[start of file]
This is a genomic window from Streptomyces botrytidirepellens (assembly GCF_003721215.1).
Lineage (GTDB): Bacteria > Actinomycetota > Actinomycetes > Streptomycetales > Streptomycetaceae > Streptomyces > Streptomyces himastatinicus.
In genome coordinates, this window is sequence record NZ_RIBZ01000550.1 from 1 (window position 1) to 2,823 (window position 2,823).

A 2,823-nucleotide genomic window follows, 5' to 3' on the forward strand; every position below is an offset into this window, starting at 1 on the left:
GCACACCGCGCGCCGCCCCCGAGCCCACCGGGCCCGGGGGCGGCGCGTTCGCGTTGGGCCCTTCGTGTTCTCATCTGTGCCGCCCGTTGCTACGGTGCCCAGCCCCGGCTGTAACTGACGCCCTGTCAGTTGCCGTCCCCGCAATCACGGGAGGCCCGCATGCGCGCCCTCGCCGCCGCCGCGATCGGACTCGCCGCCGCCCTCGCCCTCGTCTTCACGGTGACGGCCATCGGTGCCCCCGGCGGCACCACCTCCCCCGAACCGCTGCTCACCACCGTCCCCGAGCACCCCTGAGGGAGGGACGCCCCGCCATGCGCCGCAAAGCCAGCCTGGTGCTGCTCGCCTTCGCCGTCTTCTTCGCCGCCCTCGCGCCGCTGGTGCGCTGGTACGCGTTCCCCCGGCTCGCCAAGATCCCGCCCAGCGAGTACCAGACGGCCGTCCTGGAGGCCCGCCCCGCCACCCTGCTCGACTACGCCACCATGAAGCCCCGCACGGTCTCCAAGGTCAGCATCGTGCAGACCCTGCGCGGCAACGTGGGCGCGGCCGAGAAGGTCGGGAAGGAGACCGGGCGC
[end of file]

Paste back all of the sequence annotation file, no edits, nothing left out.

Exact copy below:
This is a genomic window from Streptomyces botrytidirepellens (assembly GCF_003721215.1).
Lineage (GTDB): Bacteria > Actinomycetota > Actinomycetes > Streptomycetales > Streptomycetaceae > Streptomyces > Streptomyces himastatinicus.
In genome coordinates, this window is sequence record NZ_RIBZ01000550.1 from 1 (window position 1) to 2,823 (window position 2,823).

A 2,823-nucleotide genomic window follows, 5' to 3' on the forward strand; every position below is an offset into this window, starting at 1 on the left:
GCACACCGCGCGCCGCCCCCGAGCCCACCGGGCCCGGGGGCGGCGCGTTCGCGTTGGGCCCTTCGTGTTCTCATCTGTGCCGCCCGTTGCTACGGTGCCCAGCCCCGGCTGTAACTGACGCCCTGTCAGTTGCCGTCCCCGCAATCACGGGAGGCCCGCATGCGCGCCCTCGCCGCCGCCGCGATCGGACTCGCCGCCGCCCTCGCCCTCGTCTTCACGGTGACGGCCATCGGTGCCCCCGGCGGCACCACCTCCCCCGAACCGCTGCTCACCACCGTCCCCGAGCACCCCTGAGGGAGGGACGCCCCGCCATGCGCCGCAAAGCCAGCCTGGTGCTGCTCGCCTTCGCCGTCTTCTTCGCCGCCCTCGCGCCGCTGGTGCGCTGGTACGCGTTCCCCCGGCTCGCCAAGATCCCGCCCAGCGAGTACCAGACGGCCGTCCTGGAGGCCCGCCCCGCCACCCTGCTCGACTACGCCACCATGAAGCCCCGCACGGTCTCCAAGGTCAGCATCGTGCAGACCCTGCGCGGCAACGTGGGCGCGGCCGAGAAGGTCGGGAAGGAGACCGGGCGC